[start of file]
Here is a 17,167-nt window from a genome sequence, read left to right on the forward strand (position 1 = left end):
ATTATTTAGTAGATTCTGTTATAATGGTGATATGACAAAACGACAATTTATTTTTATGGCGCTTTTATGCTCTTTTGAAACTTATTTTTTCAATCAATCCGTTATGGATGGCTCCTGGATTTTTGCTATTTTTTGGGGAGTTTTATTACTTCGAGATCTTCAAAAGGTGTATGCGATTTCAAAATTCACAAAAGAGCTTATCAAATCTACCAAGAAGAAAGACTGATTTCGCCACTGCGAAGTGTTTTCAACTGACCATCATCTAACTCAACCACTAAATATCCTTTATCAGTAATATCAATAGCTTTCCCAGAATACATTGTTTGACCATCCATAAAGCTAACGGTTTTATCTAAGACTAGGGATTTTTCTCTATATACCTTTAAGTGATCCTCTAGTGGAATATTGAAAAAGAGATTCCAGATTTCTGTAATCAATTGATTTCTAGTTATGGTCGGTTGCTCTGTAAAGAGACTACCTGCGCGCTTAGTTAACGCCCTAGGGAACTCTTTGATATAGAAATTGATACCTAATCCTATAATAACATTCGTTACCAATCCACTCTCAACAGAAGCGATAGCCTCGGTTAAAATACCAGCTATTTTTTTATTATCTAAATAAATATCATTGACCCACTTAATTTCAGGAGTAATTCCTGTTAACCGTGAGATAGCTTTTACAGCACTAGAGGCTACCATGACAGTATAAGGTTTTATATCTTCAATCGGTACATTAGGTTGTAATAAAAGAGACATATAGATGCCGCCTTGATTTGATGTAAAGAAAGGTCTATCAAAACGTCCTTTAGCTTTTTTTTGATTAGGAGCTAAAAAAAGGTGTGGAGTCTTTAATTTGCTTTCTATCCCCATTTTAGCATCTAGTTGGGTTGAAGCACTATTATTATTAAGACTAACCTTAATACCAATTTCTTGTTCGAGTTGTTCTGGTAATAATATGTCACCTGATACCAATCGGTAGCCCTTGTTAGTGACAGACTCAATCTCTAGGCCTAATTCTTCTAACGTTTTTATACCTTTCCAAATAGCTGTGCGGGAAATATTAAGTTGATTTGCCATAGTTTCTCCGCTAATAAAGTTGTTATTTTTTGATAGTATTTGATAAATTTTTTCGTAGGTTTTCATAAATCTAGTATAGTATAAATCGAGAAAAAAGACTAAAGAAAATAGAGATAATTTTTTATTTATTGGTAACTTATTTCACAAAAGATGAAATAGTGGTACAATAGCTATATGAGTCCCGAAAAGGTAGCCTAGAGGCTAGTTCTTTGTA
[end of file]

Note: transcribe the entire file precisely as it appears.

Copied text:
Here is a 17,167-nt window from a genome sequence, read left to right on the forward strand (position 1 = left end):
ATTATTTAGTAGATTCTGTTATAATGGTGATATGACAAAACGACAATTTATTTTTATGGCGCTTTTATGCTCTTTTGAAACTTATTTTTTCAATCAATCCGTTATGGATGGCTCCTGGATTTTTGCTATTTTTTGGGGAGTTTTATTACTTCGAGATCTTCAAAAGGTGTATGCGATTTCAAAATTCACAAAAGAGCTTATCAAATCTACCAAGAAGAAAGACTGATTTCGCCACTGCGAAGTGTTTTCAACTGACCATCATCTAACTCAACCACTAAATATCCTTTATCAGTAATATCAATAGCTTTCCCAGAATACATTGTTTGACCATCCATAAAGCTAACGGTTTTATCTAAGACTAGGGATTTTTCTCTATATACCTTTAAGTGATCCTCTAGTGGAATATTGAAAAAGAGATTCCAGATTTCTGTAATCAATTGATTTCTAGTTATGGTCGGTTGCTCTGTAAAGAGACTACCTGCGCGCTTAGTTAACGCCCTAGGGAACTCTTTGATATAGAAATTGATACCTAATCCTATAATAACATTCGTTACCAATCCACTCTCAACAGAAGCGATAGCCTCGGTTAAAATACCAGCTATTTTTTTATTATCTAAATAAATATCATTGACCCACTTAATTTCAGGAGTAATTCCTGTTAACCGTGAGATAGCTTTTACAGCACTAGAGGCTACCATGACAGTATAAGGTTTTATATCTTCAATCGGTACATTAGGTTGTAATAAAAGAGACATATAGATGCCGCCTTGATTTGATGTAAAGAAAGGTCTATCAAAACGTCCTTTAGCTTTTTTTTGATTAGGAGCTAAAAAAAGGTGTGGAGTCTTTAATTTGCTTTCTATCCCCATTTTAGCATCTAGTTGGGTTGAAGCACTATTATTATTAAGACTAACCTTAATACCAATTTCTTGTTCGAGTTGTTCTGGTAATAATATGTCACCTGATACCAATCGGTAGCCCTTGTTAGTGACAGACTCAATCTCTAGGCCTAATTCTTCTAACGTTTTTATACCTTTCCAAATAGCTGTGCGGGAAATATTAAGTTGATTTGCCATAGTTTCTCCGCTAATAAAGTTGTTATTTTTTGATAGTATTTGATAAATTTTTTCGTAGGTTTTCATAAATCTAGTATAGTATAAATCGAGAAAAAAGACTAAAGAAAATAGAGATAATTTTTTATTTATTGGTAACTTATTTCACAAAAGATGAAATAGTGGTACAATAGCTATATGAGTCCCGAAAAGGTAGCCTAGAGGCTAGTTCTTTGTA